There’s been a fair amount of media coverage of our work on textual structures in Genesis, with most of that coverage picking up on the informal name of “the Genesis death sandwich” and with a suggestion that it would make a great name for a punk band. (If that ever happens, we’d be grateful for tickets to the first gig…)
This article provides some background to that story, and some answers to questions that are likely to be frequently asked.
One obvious and good question is why we were looking for those words in the first place. The reason is that those themes were already long accepted in the community of biblical scholars as being important themes in Genesis. It was a fair bet that if there were any interesting textual structures within Genesis, that they might include the themes of life and death.
The visualisation that we used for our presentation at the 2012 ASOR conference and for our previous blog article was from the King James Bible, for the practical reason that it would be much more accessible to non-specialist readers than the Hebrew version. We also put the text of several books from the KJV onto the Search Visualizer website so that people could run their own searches (via the “sample texts” option on the search bar, under the option for searching the entire web).
We checked our results against the original Hebrew version, which showed the same pattern.
We’re reasonably sure that the “sandwich” structure is an example of inclusio, also known as bracketing. This is a standard literary convention which is used in numerous other places in the Bible; Wikipedia has a good article on it. Some of the well-established examples of inclusio involve substantial amounts of text, so it’s far from impossible that the entire book of Genesis could be displaying this structure.
Whether it was a deliberate use of inclusio or a subconscious use is an open question. We don’t think that this structure is likely to be a coincidence, given the number of times the two words occur within Genesis, and given that these are themes that have long been recognised as significant within it.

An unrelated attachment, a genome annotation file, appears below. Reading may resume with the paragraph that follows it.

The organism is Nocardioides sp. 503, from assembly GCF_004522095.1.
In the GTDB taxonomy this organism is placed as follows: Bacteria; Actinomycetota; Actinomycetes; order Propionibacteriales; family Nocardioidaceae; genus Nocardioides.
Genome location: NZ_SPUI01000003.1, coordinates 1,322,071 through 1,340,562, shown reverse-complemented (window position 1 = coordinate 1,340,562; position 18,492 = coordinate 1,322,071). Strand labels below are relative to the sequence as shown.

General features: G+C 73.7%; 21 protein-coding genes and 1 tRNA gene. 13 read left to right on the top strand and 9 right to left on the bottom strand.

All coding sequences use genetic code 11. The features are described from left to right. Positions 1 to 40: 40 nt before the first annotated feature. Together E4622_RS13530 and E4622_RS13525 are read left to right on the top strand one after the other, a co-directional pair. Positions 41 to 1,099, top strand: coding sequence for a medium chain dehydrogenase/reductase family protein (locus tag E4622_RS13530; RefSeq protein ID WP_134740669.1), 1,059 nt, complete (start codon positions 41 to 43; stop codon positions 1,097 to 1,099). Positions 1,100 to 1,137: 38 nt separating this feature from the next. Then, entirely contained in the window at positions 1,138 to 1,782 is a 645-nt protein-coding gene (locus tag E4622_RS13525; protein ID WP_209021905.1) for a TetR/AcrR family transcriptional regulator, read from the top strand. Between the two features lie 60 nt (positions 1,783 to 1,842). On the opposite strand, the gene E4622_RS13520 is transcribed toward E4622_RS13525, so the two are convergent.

We’ve run other searches on Genesis involving other terms not viewed as significant by scholars, and those didn’t show any systematic distributions.
One search, though, did produce an interesting result: the word “woman” appears overwhelmingly in the first half of Genesis, and only rarely in the second half.
Another search that fits with traditional scholarship involves the word “begat”. That occurs in a striking cluster early in Genesis, which is mirrored by another striking early cluster in Matthew. It’s long been recognised that the gospels of Matthew, Mark, Luke and John contain numerous explicit references to the Old Testament, including mirroring of themes and structures within it; that pair of visualisations makes the point clearly.
So, in short, we’re saying that the Search Visualizer does a good job of showing textual structures more clearly than if you just read the text; we’re also saying that some of the structures we’ve visualized are structures that have long been known by traditional scholars. The structuring of life and death in Genesis appears to be something that hasn’t been noticed before; we think it’s a standard literary device being used on a larger scale than had been previously realised. No aliens, no secret codes, no conspiracies, but some striking images, and a great name for a band…
If you want to follow this up yourself, you can run the searches of your choice on the Search Visualizer site:
There are also other articles on this blog that you might find interesting, including one about our biblical work, and one about mentions of women in Shakespeare.